Posts from March, 2009
The quick brown fox jumped over the good, but lazy Parker family.
there was a sale, and size-too-large dresses from old navy are bound to me better than full price maternity-wear.
I haven’t had much to do with the whole pregnancy thing. the vast majority of nesting is going to fall on my lap, but that’s okay because the absolute majority of incubation is no where near my lap.
and, it seams like preganancy isn’t slowing baby-mama down. the other night, she was barefoot, in the kitchen, cooking dinner, and when she was done she sewed on two buttons on our coats … it was very nineteenth century of us.
(I should have been slaving away in the fields, but sadly I was just working 11 hour days on a computer.)
and I realized, life is pretty okay. sure, both of us are going to turn into stark-raving lunatics at somepoint in the next 229 days, but … it’ll be good.
p.s. we got 6+ dresses, all of which have plenty of space in the middle area (a-line, princess, empire, etc).
p.p.s. I got three pairs of boxers. I didn’t want to be left out.
We recently participated in a sweeping study that looks at the health of bird populations around the country and what this means for the future of our birds. With that in mind, and in full recognition of how incrediably strong our birding community is, we launched a mini-site where people can learn about the threats to birds in the U.S., share their best places to bird, and submit their favorite bird photos.
We also threw in a sweet little desktop screensaver of bird images from our Flickr community.
of course, it started with the inadvertant google reader posting…
and last week I told you about the Obama boom, but what I left out was that I became so flustered during that conversation because I knew something I otherwise shouldn’t have known that I ended up outing us when challanged.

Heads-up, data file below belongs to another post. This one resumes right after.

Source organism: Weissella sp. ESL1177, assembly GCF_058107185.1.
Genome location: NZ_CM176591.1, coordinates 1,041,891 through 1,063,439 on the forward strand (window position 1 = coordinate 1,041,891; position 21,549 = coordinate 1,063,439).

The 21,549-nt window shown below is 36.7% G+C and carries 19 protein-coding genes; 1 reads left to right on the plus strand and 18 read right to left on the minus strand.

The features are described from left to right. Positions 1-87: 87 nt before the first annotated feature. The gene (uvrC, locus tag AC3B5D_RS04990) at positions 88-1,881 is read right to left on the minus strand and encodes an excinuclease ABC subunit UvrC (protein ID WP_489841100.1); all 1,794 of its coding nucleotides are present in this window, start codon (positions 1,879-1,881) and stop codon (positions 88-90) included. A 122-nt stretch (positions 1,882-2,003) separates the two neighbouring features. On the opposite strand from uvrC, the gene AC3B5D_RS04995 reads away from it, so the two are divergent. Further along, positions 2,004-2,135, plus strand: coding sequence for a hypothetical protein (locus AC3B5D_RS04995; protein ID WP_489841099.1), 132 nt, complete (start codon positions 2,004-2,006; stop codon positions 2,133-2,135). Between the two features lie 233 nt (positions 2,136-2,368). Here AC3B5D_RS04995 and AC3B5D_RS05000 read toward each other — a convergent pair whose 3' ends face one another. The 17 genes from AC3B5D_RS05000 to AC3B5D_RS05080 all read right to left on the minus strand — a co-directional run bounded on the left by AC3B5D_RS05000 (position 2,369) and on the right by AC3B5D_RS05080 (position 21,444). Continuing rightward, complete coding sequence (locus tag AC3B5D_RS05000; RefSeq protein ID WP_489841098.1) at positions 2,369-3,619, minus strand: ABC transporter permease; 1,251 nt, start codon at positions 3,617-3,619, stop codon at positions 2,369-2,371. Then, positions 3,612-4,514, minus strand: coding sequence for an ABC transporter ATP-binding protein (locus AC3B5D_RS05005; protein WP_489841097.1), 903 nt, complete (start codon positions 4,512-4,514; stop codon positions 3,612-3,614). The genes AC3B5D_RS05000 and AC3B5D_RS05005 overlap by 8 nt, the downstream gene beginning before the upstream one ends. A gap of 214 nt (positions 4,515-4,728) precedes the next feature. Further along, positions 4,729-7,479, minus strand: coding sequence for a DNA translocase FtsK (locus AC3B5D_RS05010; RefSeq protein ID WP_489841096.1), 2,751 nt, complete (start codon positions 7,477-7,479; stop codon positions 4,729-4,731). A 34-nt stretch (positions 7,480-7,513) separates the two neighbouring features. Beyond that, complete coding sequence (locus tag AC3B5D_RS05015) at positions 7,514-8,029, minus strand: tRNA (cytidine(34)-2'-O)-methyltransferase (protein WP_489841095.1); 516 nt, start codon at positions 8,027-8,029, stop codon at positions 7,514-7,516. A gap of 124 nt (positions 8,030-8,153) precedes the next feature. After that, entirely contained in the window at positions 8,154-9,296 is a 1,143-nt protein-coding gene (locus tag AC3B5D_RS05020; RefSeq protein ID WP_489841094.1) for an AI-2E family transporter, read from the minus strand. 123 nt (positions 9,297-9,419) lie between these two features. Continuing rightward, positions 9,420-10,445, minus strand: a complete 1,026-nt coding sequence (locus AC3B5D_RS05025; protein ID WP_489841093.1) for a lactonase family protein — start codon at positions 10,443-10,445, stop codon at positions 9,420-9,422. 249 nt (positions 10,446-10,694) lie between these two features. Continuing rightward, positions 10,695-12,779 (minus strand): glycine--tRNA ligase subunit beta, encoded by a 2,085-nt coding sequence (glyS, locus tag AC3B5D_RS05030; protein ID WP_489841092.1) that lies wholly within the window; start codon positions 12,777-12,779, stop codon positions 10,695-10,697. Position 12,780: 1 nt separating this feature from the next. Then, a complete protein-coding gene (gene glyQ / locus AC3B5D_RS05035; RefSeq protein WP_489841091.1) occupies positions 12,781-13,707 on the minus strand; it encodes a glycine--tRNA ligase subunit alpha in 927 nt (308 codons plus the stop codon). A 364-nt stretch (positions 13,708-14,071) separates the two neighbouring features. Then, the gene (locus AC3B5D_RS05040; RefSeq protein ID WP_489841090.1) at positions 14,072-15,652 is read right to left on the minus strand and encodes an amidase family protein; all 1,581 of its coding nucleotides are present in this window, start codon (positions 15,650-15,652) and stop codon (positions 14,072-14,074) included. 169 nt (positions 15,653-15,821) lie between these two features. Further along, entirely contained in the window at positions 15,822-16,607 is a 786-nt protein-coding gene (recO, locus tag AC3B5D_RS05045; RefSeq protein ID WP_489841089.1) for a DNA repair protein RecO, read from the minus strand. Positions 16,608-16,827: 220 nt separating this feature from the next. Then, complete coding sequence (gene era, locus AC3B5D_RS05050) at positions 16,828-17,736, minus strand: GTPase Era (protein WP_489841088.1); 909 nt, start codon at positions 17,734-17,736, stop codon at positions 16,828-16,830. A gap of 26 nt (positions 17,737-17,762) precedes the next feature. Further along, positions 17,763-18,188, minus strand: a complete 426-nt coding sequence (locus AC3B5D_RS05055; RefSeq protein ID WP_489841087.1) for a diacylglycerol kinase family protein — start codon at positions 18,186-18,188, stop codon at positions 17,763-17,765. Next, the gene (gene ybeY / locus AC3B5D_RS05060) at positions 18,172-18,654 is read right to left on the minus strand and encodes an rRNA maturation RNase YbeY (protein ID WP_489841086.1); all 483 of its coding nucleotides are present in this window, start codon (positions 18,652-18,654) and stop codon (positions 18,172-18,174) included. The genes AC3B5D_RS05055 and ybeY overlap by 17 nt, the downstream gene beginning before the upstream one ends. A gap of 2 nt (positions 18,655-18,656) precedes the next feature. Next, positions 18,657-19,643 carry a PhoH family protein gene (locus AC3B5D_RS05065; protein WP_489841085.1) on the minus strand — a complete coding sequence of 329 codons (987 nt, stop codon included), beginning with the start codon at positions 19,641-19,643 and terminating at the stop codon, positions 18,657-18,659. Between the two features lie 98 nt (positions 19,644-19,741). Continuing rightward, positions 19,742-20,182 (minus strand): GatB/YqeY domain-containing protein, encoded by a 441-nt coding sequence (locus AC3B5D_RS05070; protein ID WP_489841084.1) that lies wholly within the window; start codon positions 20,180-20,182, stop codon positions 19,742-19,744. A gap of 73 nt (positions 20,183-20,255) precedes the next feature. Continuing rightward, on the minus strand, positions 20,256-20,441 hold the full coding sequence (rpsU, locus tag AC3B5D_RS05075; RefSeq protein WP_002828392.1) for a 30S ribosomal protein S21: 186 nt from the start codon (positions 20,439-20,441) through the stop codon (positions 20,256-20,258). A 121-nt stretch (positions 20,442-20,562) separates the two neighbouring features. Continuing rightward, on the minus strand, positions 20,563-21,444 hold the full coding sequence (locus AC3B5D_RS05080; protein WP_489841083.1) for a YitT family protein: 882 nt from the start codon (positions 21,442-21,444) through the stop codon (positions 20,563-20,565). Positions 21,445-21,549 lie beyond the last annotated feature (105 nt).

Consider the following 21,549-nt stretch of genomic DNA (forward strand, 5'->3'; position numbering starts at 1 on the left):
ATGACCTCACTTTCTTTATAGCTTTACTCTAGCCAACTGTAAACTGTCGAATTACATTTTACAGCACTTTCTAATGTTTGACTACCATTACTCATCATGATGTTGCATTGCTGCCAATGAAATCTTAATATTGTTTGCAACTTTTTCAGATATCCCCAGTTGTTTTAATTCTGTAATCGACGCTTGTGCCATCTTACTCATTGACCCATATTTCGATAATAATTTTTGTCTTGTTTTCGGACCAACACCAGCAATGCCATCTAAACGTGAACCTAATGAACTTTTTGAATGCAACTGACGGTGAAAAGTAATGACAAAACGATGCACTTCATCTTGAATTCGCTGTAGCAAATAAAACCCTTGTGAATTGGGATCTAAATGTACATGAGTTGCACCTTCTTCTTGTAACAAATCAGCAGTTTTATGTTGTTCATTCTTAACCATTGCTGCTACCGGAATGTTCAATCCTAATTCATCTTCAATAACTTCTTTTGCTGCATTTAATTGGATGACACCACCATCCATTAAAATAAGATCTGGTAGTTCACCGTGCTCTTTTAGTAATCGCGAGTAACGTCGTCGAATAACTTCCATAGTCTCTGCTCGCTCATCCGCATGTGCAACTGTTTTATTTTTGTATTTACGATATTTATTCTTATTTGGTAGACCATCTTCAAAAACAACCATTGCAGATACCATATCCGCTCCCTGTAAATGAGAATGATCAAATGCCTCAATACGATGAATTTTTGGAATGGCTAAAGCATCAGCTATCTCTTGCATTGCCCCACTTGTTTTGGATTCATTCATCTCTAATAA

(note: never point out to an expectant father that while often you can tell the sex by 16 weeks, it’s a little shakey until 20.)
a common thread here is that i’ve been exhausted since February. i’ve been working crazy hours, but pregnancy has shrunk the size of a walnut … which means she is getting up every night at 11, 1, 3 and 5. interestingly enough, she goes right back to sleep … but i’m awake for half an hour, staring at the ceiling.
so, disaster was in the cards yesterday at the chiropractor … I was exhausted, and the doctor asked if my back was keeping me up. I said no, my wife has been getting in and out of bed a lot … to which she replied “Congratulations! When are you due?!?”
fifty-five days left until 12 weeks, and it can’t come soon enough.
I’m sure I’ll be singing a different tune after 2 months of the exact same conversation — what’s the preggers equivalent of “so, how’s married life treating you?” — but right now the whole honesty thing is looking pretty good.
mental note: add that to the list of things you could have mentioned three months ago …
it’s a little early to be doing dry runs to the hospital, but all the practices that baby mama interviewed were out of sibley memorial hospital here in DC and we had only the faintest idea as to where that was.
and, knowing that i was going to be the one driving her raging hormones around in case of emergency, i convinced her that we might want to discover whether we can actually get to this uncharted hospital in a hurry or not.
what can I say … I’m a planner.